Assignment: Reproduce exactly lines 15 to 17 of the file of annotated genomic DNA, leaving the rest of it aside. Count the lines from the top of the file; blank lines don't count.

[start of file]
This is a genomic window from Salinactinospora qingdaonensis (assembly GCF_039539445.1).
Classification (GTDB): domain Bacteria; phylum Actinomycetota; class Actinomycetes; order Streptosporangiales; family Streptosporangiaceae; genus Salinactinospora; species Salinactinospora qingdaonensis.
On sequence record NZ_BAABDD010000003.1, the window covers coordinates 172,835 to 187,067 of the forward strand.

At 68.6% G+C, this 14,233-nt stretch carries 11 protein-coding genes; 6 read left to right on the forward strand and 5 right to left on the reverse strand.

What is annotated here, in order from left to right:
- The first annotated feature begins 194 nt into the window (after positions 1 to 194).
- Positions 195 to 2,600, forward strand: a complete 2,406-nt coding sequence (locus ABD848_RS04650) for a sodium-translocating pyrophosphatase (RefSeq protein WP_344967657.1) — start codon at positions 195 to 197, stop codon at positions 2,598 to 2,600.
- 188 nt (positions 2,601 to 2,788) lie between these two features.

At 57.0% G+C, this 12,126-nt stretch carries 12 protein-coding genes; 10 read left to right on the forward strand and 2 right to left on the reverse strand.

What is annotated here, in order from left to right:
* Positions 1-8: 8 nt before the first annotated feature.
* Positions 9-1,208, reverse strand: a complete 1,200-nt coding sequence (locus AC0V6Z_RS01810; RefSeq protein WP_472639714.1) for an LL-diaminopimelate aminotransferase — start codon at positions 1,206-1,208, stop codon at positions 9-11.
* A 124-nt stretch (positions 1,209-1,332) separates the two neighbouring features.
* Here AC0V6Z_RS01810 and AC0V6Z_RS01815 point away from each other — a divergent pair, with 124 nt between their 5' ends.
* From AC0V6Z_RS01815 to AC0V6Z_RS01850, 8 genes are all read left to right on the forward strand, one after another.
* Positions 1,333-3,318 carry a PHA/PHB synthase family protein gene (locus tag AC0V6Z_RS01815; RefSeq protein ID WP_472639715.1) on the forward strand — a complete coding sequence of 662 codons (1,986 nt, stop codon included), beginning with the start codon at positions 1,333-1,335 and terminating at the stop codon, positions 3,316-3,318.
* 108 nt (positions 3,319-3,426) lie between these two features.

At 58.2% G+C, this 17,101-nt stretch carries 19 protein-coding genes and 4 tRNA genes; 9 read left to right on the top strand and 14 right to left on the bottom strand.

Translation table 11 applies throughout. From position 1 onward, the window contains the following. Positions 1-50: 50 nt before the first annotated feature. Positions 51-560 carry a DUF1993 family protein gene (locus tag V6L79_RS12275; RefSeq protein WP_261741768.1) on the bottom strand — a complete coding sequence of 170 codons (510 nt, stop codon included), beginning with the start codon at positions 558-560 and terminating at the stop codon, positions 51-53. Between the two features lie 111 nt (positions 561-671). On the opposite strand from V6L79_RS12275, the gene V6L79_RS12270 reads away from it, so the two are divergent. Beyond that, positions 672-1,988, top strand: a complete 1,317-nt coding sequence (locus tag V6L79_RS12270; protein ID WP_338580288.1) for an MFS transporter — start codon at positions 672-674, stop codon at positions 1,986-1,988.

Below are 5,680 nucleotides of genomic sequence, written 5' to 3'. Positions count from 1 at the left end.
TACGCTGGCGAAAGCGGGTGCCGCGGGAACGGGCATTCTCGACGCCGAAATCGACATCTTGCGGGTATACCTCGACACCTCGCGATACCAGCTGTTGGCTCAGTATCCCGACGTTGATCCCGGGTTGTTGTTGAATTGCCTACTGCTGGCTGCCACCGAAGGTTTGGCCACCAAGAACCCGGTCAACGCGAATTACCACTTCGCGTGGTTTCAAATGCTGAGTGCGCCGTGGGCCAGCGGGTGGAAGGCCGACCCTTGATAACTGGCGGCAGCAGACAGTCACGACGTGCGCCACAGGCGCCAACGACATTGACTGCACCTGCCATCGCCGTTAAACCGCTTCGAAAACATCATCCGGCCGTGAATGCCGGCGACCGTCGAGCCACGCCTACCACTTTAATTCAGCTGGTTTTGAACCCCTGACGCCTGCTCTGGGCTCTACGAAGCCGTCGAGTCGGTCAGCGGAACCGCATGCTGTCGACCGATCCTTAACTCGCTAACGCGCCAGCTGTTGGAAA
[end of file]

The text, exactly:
* From AC0V6Z_RS01815 to AC0V6Z_RS01850, 8 genes are all read left to right on the forward strand, one after another.
* Positions 1,333-3,318 carry a PHA/PHB synthase family protein gene (locus tag AC0V6Z_RS01815; RefSeq protein ID WP_472639715.1) on the forward strand — a complete coding sequence of 662 codons (1,986 nt, stop codon included), beginning with the start codon at positions 1,333-1,335 and terminating at the stop codon, positions 3,316-3,318.
* 108 nt (positions 3,319-3,426) lie between these two features.